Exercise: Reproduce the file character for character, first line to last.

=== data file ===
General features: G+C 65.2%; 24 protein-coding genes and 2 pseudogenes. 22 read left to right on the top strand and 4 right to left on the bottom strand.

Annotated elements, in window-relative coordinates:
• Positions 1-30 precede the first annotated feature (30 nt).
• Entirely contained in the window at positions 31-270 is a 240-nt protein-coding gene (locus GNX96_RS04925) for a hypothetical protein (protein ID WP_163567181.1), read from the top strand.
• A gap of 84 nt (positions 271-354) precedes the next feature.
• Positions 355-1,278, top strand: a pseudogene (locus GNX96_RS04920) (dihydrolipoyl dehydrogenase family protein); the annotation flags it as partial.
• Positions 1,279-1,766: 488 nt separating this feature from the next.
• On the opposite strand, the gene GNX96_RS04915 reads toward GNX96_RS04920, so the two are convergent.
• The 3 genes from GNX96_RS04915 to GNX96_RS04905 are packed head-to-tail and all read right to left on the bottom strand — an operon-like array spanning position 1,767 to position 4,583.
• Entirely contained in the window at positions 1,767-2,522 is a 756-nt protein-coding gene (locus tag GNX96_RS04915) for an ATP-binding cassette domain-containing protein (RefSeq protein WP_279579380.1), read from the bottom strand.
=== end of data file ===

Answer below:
General features: G+C 65.2%; 24 protein-coding genes and 2 pseudogenes. 22 read left to right on the top strand and 4 right to left on the bottom strand.

Annotated elements, in window-relative coordinates:
• Positions 1-30 precede the first annotated feature (30 nt).
• Entirely contained in the window at positions 31-270 is a 240-nt protein-coding gene (locus GNX96_RS04925) for a hypothetical protein (protein ID WP_163567181.1), read from the top strand.
• A gap of 84 nt (positions 271-354) precedes the next feature.
• Positions 355-1,278, top strand: a pseudogene (locus GNX96_RS04920) (dihydrolipoyl dehydrogenase family protein); the annotation flags it as partial.
• Positions 1,279-1,766: 488 nt separating this feature from the next.
• On the opposite strand, the gene GNX96_RS04915 reads toward GNX96_RS04920, so the two are convergent.
• The 3 genes from GNX96_RS04915 to GNX96_RS04905 are packed head-to-tail and all read right to left on the bottom strand — an operon-like array spanning position 1,767 to position 4,583.
• Entirely contained in the window at positions 1,767-2,522 is a 756-nt protein-coding gene (locus tag GNX96_RS04915) for an ATP-binding cassette domain-containing protein (RefSeq protein WP_279579380.1), read from the bottom strand.